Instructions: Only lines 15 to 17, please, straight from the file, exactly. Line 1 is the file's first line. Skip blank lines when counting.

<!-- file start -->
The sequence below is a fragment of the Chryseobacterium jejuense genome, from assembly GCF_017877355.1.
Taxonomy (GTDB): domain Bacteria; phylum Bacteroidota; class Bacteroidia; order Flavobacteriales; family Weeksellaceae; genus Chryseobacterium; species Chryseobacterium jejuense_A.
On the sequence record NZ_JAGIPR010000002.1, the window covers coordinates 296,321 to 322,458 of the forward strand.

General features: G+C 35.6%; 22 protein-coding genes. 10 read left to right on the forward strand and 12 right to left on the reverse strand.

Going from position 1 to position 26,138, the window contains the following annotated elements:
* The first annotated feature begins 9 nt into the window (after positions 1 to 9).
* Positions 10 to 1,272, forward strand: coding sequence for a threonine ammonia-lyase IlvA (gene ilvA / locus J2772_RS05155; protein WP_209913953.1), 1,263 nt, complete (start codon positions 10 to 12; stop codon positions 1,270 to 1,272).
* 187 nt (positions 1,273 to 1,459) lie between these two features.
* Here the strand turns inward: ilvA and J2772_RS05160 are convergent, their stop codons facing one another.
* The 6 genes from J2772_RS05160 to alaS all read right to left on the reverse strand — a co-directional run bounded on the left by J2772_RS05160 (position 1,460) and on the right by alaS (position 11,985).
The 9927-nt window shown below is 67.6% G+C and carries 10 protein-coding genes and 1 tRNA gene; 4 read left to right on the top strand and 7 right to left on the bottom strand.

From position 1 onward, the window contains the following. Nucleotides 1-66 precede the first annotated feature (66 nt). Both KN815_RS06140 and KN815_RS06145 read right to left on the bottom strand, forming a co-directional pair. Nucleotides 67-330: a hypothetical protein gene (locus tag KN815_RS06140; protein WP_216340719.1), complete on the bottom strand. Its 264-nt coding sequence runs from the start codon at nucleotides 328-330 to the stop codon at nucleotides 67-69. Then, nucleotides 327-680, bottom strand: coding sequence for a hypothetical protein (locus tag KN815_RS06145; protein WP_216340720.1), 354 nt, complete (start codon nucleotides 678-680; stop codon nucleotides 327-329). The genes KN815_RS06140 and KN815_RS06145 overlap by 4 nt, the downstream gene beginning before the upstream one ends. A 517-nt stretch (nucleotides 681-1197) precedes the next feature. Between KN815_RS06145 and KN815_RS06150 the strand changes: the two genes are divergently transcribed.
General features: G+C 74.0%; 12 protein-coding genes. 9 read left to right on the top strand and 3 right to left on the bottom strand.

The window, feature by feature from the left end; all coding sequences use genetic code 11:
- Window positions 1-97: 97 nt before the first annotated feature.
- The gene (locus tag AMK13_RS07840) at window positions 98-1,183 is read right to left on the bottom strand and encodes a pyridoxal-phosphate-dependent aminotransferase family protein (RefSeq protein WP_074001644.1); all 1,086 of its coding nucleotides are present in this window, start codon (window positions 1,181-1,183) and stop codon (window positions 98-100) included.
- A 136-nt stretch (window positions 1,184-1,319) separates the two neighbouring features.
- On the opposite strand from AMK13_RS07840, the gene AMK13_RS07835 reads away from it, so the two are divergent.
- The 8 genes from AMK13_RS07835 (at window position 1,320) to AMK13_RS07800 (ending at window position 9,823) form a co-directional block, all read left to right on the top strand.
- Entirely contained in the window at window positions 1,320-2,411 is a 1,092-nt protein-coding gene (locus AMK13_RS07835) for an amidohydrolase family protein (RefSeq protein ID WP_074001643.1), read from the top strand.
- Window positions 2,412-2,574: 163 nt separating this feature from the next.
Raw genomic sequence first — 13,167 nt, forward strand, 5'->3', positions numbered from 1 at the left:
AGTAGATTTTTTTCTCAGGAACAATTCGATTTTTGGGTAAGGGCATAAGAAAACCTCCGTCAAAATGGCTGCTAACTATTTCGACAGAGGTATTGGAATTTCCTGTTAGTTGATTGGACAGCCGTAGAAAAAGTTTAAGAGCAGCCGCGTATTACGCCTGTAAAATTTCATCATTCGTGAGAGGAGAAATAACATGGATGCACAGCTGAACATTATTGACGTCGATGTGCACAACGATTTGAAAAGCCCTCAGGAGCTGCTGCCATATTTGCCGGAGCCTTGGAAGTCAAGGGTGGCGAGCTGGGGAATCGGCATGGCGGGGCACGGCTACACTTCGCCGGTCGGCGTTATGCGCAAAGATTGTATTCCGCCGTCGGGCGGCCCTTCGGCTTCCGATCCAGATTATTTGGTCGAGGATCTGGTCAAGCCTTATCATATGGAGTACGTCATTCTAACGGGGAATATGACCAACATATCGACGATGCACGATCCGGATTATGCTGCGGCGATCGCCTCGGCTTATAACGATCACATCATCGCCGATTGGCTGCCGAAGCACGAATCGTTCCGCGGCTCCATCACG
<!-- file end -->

- Window positions 1-97: 97 nt before the first annotated feature.
- The gene (locus tag AMK13_RS07840) at window positions 98-1,183 is read right to left on the bottom strand and encodes a pyridoxal-phosphate-dependent aminotransferase family protein (RefSeq protein WP_074001644.1); all 1,086 of its coding nucleotides are present in this window, start codon (window positions 1,181-1,183) and stop codon (window positions 98-100) included.
- A 136-nt stretch (window positions 1,184-1,319) separates the two neighbouring features.